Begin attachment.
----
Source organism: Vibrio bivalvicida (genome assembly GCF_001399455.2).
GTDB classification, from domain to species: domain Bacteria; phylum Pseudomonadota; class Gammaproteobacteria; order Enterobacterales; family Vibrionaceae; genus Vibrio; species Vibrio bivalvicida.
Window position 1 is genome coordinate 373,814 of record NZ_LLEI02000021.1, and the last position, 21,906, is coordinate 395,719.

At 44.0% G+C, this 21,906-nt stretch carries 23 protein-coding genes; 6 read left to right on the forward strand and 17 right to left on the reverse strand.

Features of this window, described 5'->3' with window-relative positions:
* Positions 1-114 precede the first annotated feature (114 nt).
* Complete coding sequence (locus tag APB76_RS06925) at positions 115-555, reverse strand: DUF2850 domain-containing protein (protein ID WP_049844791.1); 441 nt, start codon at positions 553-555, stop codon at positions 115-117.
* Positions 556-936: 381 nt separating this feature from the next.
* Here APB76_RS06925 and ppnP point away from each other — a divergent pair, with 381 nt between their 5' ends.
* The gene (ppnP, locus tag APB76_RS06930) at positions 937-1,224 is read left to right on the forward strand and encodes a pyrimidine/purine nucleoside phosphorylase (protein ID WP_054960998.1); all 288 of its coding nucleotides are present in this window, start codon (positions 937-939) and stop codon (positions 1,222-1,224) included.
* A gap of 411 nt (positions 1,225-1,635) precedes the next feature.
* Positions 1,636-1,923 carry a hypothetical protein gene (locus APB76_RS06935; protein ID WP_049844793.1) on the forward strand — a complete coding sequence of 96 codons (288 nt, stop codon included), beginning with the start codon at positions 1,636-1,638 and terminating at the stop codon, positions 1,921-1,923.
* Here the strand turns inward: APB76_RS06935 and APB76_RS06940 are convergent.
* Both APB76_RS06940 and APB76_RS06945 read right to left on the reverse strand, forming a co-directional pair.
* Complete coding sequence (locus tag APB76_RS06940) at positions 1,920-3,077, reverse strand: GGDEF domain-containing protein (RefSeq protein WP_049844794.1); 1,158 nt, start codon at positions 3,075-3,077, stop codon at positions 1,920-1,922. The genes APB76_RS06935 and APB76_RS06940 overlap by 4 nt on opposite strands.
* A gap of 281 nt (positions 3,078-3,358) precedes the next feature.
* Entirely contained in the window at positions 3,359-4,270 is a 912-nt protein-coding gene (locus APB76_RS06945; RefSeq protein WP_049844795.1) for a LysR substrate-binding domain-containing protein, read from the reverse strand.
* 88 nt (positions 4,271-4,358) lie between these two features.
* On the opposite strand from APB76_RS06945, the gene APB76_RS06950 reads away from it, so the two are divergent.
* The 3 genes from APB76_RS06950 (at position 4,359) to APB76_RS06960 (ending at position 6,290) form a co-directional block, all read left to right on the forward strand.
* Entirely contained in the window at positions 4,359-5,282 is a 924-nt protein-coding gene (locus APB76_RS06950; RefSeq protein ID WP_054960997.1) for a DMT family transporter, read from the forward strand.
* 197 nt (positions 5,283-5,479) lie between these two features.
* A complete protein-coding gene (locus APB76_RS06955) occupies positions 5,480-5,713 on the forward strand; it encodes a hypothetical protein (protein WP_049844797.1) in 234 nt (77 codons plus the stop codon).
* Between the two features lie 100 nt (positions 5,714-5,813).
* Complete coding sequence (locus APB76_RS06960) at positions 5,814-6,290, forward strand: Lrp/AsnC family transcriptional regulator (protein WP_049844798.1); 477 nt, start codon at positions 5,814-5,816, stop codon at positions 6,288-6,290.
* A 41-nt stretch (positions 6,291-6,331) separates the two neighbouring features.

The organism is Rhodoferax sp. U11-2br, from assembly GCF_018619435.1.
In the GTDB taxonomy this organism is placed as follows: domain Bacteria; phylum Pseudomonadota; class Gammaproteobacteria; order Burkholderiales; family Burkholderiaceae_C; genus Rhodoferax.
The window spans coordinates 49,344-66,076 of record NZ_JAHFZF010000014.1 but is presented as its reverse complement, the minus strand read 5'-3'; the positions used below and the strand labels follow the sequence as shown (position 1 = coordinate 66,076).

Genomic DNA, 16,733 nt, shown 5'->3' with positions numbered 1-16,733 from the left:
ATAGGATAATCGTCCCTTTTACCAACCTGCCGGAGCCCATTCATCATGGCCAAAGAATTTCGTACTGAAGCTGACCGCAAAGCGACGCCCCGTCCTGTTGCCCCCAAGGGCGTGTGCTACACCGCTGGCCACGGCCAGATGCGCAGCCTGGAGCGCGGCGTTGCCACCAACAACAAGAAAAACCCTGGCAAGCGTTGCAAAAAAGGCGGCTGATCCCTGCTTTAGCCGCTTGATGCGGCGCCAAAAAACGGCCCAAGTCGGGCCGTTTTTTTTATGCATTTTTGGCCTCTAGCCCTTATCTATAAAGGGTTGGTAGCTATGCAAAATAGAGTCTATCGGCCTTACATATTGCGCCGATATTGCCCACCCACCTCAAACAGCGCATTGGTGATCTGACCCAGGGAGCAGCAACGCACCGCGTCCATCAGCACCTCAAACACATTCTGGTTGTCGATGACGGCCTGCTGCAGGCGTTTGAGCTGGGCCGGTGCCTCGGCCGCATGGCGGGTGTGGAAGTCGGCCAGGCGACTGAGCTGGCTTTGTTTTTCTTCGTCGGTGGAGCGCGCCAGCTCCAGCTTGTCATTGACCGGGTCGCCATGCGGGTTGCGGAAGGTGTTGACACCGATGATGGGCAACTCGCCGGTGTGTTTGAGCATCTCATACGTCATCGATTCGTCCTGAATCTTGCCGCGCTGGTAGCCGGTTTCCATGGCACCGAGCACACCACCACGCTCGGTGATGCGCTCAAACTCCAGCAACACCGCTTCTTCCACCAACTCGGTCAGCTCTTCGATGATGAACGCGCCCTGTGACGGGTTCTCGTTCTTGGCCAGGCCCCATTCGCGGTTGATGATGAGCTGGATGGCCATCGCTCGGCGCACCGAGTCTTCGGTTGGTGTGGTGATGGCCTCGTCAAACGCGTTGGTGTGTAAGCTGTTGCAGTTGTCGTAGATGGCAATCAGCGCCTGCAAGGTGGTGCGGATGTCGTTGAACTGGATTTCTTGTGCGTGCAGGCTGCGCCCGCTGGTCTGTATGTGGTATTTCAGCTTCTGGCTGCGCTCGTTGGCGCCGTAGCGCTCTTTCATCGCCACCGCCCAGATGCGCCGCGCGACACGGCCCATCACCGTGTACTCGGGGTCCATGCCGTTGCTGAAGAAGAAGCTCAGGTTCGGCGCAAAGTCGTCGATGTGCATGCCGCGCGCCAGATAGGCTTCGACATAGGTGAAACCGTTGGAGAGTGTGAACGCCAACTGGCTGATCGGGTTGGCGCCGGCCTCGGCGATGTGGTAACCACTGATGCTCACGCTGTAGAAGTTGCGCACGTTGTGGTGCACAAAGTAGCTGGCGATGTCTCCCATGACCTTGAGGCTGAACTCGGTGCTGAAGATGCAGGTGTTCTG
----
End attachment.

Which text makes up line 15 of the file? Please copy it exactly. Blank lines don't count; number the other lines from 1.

* Complete coding sequence (locus tag APB76_RS06940) at positions 1,920-3,077, reverse strand: GGDEF domain-containing protein (RefSeq protein WP_049844794.1); 1,158 nt, start codon at positions 3,075-3,077, stop codon at positions 1,920-1,922. The genes APB76_RS06935 and APB76_RS06940 overlap by 4 nt on opposite strands.